The Problem and Scope

A recent headline in USAToday caught our eye: “Watchdog: Private Medicare plans denied nearly 1 in 5 claims that should have been paid.”1 The “watchdog” in question, the Office of the Inspector General (OIG) of the US government’s Department of Health and Human Services, issued the report on April 27, 2022.2 The OIG took a randomized sample of 250 prior authorization denials and 250 payment denials that were issued by the 15 largest Medicare Advantage Organizations (MAOs). Their findings indicate issues with the privatization of Medicare, which has more than doubled in the past decade and is expected to account for more than half of all enrollees by 2030, according to a Congressional Budget Office (CBO) report.3  

MAOs’ Selling Points

The USAToday article lists the common refrain of any MAO television commercial. “Medicare Advantage plans tout perks such as limited out-of-pocket costs, vision and dental benefits not offered by traditional Medicare, and even gym memberships.” They come with serious caveats, as the author notes: “But the plans employ private insurance industry tactics to reduce costs. These plans restrict networks of doctors other medical providers people can use, mandate authorization for some services and require referrals for specialists.”1  

How the Problems Occur

As the OIG news release states, “CMS annual audits of MAOs have highlighted widespread and persistent problems related to inappropriate denials of services and payment. As Medicare Advantage enrollment continues to grow, MAOs play an increasingly critical role in ensuring that Medicare beneficiaries have access to medically necessary covered services and that providers are reimbursed appropriately.”2 They explained that their “case file reviews determined that MAOs sometimes delayed or denied Medicare Advantage beneficiaries’ access to services, even though the requests met Medicare coverage rules. MAOs also denied payments to providers for some services that met both Medicare coverage rules and MAO billing rules.”2 Furthermore, they found that of both the prior authorization and payment denials, many did meet the stated Medicare criteria, or there were additional criteria added that weren’t actually in the Medicare coverage rules. 

What Does It Mean?

These denials have manifold ramifications – in time, money, and health outcomes: 

  • Rosemary Bartholomew, a Medicare Advantage expert who led the team that authored the OIG report, was quoted in the USAToday article, as saying, “beneficiaries may be denied care they need or might pay for services their plans should cover.”1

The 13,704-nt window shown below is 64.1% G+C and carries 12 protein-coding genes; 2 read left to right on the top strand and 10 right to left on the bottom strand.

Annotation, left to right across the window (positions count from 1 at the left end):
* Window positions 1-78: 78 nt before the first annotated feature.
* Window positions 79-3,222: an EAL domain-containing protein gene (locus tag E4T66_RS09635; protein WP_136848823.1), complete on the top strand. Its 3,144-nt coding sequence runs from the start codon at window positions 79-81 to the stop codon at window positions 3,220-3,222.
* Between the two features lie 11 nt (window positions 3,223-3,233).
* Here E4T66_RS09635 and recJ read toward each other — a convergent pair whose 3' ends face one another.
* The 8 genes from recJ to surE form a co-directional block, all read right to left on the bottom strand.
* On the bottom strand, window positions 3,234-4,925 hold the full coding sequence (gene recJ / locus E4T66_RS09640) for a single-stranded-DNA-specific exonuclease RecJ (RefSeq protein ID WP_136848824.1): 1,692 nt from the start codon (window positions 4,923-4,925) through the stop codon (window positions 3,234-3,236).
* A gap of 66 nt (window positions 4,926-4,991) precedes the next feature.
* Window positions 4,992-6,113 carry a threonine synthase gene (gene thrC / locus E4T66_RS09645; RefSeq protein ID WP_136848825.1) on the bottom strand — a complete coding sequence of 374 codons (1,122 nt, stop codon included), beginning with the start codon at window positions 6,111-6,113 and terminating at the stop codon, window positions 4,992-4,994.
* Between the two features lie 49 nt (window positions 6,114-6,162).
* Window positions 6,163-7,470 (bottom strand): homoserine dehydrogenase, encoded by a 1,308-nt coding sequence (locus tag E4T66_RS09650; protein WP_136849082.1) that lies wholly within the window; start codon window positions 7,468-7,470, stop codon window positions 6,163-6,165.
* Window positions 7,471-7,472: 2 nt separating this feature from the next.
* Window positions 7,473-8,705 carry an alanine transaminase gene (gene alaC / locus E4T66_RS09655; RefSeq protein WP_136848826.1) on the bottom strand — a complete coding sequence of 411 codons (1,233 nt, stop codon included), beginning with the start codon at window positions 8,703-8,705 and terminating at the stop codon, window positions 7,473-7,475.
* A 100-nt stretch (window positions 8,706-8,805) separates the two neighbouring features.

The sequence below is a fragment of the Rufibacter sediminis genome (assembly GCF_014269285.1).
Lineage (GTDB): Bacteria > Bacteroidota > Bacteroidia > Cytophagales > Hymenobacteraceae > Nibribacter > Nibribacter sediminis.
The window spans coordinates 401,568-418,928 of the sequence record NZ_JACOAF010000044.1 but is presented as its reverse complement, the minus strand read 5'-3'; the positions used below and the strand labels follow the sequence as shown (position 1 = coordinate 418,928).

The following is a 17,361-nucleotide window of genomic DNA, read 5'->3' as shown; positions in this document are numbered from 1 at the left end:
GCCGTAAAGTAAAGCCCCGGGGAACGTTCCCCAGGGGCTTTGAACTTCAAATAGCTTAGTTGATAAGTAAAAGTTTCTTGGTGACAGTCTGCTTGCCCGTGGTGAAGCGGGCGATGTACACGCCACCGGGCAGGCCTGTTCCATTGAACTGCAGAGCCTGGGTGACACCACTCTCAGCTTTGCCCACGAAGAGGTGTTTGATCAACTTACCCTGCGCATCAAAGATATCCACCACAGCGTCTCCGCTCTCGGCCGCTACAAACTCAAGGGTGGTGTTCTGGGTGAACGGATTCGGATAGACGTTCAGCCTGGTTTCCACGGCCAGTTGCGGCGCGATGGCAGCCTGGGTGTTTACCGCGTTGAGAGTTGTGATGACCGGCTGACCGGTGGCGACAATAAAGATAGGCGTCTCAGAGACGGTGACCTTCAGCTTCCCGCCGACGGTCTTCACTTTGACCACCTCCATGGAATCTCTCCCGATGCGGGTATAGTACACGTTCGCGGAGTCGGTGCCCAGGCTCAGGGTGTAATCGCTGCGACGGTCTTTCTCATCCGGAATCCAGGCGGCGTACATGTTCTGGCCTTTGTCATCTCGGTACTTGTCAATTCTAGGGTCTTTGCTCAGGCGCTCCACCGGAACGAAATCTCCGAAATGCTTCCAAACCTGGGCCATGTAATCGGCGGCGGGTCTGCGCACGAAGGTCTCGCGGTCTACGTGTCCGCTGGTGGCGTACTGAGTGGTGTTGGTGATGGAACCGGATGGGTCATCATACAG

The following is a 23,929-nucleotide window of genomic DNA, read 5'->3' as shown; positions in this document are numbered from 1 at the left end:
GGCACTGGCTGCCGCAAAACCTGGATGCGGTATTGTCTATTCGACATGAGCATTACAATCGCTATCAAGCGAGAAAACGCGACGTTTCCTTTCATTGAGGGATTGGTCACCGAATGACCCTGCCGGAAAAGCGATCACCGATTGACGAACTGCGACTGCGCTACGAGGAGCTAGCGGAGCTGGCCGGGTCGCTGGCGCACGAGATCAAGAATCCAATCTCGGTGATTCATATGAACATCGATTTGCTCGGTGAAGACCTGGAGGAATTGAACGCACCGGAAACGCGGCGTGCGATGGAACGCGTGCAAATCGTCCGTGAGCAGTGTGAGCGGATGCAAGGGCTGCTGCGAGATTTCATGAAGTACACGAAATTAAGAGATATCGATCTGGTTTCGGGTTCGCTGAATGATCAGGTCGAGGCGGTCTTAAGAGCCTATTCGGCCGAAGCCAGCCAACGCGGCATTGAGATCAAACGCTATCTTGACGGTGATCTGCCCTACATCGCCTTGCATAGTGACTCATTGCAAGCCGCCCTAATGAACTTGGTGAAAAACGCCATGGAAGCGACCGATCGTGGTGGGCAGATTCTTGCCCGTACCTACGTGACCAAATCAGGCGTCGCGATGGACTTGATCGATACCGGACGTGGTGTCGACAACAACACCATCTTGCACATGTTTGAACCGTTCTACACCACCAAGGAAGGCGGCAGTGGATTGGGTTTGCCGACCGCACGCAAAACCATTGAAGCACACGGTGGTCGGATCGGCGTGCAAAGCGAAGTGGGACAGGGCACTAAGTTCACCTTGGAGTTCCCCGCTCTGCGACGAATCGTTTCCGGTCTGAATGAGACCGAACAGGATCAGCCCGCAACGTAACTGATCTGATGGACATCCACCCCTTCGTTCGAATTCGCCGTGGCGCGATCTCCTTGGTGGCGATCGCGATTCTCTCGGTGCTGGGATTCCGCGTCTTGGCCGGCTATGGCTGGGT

• She additionally thought that since they are for-profit entities, there might be an incentive to deny care to increase profits, since Medicare has set rates for reimbursement. 
  • USAToday quoted Jack Hoadley, a Georgetown University McCourt School of Public Policy research professor emeritus, as saying that he feels “the report suggests some private Medicare plans are aggressive at denying or delaying care.”1 
  • This affects both patients and providers, due to additional paperwork burdens created by having to appeal claims that shouldn’t have been denied in the first place. 

What Can Be Done?

The report gives some suggestions: 

  • “Issue new guidance on the appropriate use of MAO clinical criteria in medical necessity reviews;  
  • update its audit protocols to address the issues identified in this report, such as MAO use of clinical criteria and/or examining particular service types;
  • and direct MAOs to take additional steps to identify and address vulnerabilities that can lead to manual review errors and system errors.”2 

An Additional – and Conclusive Step – to Fix These Issues

Advantum Health can forcefully assist the provider too. We routinely perform coding audits, prior authorization, denial management, and other preemptive actions and prescriptive solutions to stem this very type of situation! Please contact us today for assessment on how we can prevent unnecessary MAO denials for you.